- SEC, Five Other Regulators Propose Relaxed Standards for Exempt Mortgages
- September 9, 2013 | Authors: Luke B. Falgoust; J. Marshall Page
- Law Firm: Jones Walker LLP - New Orleans Office
On August 28, 2013, the Securities and Exchange Commission, the Federal Deposit Insurance Corporation, the Department of Housing and Urban Development, the Office of the Comptroller of the Currency, the Federal Housing Finance Agency, and the Federal Reserve Board proposed a new Qualified Residential Mortgage ("QRM") that would relax the process for lenders to issue home loans that may be 100 percent securitized in the secondary mortgage market. The revised proposed rule would require lenders to hold a portion of mortgage credit risk on their books when the borrower has a monthly debt-to-income ratio of 43 percent or greater. The Dodd-Frank Wall Street Reform and Consumer Protection Act requires lenders to keep 5 percent of the credit risk as "skin in the game" for riskier mortgages that do not meet the QRM standards.
An earlier proposal of March 2011 would have required a QRM to include a 20 percent down payment from the borrower and a maximum debt-to-income ratio of 36 percent. Consumer advocates, industry groups, and lawmakers criticized the proposal, stating it would limit access to mortgage credit for many potential borrowers. Many of the more than 10,000 commenters said that the original QRM definition was too narrow and would increase borrowing costs or reduce access to credit for borrowers who have higher levels of monthly debt or cannot afford a 20 percent down payment. The new proposal comes in response to the negative feedback.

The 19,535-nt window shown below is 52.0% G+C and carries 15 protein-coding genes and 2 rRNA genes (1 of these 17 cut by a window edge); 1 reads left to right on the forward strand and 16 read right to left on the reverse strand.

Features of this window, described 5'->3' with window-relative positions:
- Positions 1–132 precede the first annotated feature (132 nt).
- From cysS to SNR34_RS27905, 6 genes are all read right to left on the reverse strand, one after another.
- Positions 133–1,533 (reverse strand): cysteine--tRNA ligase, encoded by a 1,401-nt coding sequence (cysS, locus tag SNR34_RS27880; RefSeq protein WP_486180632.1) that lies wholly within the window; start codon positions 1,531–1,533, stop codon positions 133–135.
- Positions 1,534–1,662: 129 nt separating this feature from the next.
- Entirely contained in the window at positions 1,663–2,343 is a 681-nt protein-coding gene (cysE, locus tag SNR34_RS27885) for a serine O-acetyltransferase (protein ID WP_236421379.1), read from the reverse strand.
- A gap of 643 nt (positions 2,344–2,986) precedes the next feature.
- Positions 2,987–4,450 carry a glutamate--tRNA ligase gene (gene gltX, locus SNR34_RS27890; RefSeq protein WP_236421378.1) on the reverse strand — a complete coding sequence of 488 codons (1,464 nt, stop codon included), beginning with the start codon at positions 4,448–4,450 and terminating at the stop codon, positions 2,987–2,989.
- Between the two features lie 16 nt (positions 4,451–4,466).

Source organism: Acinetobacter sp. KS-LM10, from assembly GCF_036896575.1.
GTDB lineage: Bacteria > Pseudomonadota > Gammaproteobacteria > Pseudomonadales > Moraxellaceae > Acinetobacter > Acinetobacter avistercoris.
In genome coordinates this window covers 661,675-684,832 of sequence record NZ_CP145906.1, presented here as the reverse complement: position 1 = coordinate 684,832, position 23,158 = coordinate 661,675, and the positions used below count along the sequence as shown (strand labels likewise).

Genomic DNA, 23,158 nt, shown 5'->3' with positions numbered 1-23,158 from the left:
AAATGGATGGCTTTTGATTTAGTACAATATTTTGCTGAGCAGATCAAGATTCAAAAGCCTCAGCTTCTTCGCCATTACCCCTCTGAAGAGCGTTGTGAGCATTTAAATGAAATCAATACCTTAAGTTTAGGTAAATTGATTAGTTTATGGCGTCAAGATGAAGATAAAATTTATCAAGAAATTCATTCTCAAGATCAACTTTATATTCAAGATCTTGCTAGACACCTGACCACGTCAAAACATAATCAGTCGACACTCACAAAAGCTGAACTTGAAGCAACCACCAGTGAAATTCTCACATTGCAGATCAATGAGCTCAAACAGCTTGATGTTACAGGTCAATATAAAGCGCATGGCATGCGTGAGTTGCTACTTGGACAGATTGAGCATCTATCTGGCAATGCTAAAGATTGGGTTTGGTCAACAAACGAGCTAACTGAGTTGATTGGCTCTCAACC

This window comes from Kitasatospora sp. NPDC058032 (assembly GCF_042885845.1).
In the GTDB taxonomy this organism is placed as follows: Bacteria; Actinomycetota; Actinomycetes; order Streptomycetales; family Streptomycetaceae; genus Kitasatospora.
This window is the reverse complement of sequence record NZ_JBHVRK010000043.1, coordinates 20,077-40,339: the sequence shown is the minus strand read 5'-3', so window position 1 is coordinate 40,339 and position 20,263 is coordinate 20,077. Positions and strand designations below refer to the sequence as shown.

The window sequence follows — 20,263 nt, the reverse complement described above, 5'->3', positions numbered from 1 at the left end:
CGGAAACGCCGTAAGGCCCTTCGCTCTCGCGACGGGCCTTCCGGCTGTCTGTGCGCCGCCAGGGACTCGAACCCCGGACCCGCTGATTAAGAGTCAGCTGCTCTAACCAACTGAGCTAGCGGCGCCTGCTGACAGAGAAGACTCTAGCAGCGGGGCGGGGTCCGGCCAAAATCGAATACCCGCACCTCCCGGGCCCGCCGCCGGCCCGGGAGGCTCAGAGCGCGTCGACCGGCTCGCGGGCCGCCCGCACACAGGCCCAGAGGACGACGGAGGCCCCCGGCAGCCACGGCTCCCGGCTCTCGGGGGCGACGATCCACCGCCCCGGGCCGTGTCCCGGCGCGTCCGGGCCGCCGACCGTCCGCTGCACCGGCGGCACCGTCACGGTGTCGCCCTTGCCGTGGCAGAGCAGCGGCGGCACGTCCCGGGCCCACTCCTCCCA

The new proposal would align the definition of a QRM with the definition of a qualified mortgage ("QM") under the Consumer Financial Protection Bureau's ("CFPB") ability-to-repay rule. Effective January 10, 2014, the CFPB rule sets underwriting standards for lenders to ensure that borrowers are issued mortgages they can afford. The CFPB rule requires an analysis of the borrower's ability to repay and a maximum debt-to-income ratio of 43 percent. The QM definition also prohibits certain types of loans and loan features, such as interest-only loans, balloon payments, or negatively amortizing loans. Under the new proposal, a home loan already classified as a QM by the CFPB standards would also count as a QRM, allowing the mortgage to enter the secondary market without any risk retention on the part of the lender, even if it does not have a down payment.
In addition to the main proposal, the regulators have included an alternative proposal that would require a 30 percent down payment for all QRM loans. A final rule could be completed by the end of 2013. The proposed rule will be open for public comment until October 31, 2013.